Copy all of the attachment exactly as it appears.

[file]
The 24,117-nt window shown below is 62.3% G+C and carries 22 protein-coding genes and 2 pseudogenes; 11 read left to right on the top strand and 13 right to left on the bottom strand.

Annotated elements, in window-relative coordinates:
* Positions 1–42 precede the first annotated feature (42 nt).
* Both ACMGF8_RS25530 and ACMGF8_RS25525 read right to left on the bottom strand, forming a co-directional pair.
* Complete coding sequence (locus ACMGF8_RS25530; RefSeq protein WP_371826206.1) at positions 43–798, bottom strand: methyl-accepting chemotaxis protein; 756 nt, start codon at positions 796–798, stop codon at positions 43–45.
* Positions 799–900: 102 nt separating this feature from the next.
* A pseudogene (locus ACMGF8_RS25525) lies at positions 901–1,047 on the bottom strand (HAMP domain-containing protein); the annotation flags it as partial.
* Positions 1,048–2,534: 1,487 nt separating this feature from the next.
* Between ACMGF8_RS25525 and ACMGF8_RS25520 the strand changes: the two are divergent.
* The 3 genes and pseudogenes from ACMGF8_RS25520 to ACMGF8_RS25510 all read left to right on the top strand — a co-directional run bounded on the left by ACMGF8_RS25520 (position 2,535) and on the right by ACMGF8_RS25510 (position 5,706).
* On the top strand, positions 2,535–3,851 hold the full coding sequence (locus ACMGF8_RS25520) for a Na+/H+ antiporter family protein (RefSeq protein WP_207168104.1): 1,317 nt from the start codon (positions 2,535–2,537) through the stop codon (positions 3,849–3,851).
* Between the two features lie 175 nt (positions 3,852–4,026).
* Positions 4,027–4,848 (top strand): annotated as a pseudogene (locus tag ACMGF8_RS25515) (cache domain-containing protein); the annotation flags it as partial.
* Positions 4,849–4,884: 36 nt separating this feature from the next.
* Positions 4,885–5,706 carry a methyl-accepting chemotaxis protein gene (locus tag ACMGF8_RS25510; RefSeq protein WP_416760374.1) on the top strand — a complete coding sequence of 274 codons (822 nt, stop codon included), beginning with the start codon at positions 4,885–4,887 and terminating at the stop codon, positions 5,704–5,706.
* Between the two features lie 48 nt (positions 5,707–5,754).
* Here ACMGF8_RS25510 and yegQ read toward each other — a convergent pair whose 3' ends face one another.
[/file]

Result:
The 24,117-nt window shown below is 62.3% G+C and carries 22 protein-coding genes and 2 pseudogenes; 11 read left to right on the top strand and 13 right to left on the bottom strand.

Annotated elements, in window-relative coordinates:
* Positions 1–42 precede the first annotated feature (42 nt).
* Both ACMGF8_RS25530 and ACMGF8_RS25525 read right to left on the bottom strand, forming a co-directional pair.
* Complete coding sequence (locus ACMGF8_RS25530; RefSeq protein WP_371826206.1) at positions 43–798, bottom strand: methyl-accepting chemotaxis protein; 756 nt, start codon at positions 796–798, stop codon at positions 43–45.
* Positions 799–900: 102 nt separating this feature from the next.
* A pseudogene (locus ACMGF8_RS25525) lies at positions 901–1,047 on the bottom strand (HAMP domain-containing protein); the annotation flags it as partial.
* Positions 1,048–2,534: 1,487 nt separating this feature from the next.
* Between ACMGF8_RS25525 and ACMGF8_RS25520 the strand changes: the two are divergent.
* The 3 genes and pseudogenes from ACMGF8_RS25520 to ACMGF8_RS25510 all read left to right on the top strand — a co-directional run bounded on the left by ACMGF8_RS25520 (position 2,535) and on the right by ACMGF8_RS25510 (position 5,706).
* On the top strand, positions 2,535–3,851 hold the full coding sequence (locus ACMGF8_RS25520) for a Na+/H+ antiporter family protein (RefSeq protein WP_207168104.1): 1,317 nt from the start codon (positions 2,535–2,537) through the stop codon (positions 3,849–3,851).
* Between the two features lie 175 nt (positions 3,852–4,026).
* Positions 4,027–4,848 (top strand): annotated as a pseudogene (locus tag ACMGF8_RS25515) (cache domain-containing protein); the annotation flags it as partial.
* Positions 4,849–4,884: 36 nt separating this feature from the next.
* Positions 4,885–5,706 carry a methyl-accepting chemotaxis protein gene (locus tag ACMGF8_RS25510; RefSeq protein WP_416760374.1) on the top strand — a complete coding sequence of 274 codons (822 nt, stop codon included), beginning with the start codon at positions 4,885–4,887 and terminating at the stop codon, positions 5,704–5,706.
* Between the two features lie 48 nt (positions 5,707–5,754).
* Here ACMGF8_RS25510 and yegQ read toward each other — a convergent pair whose 3' ends face one another.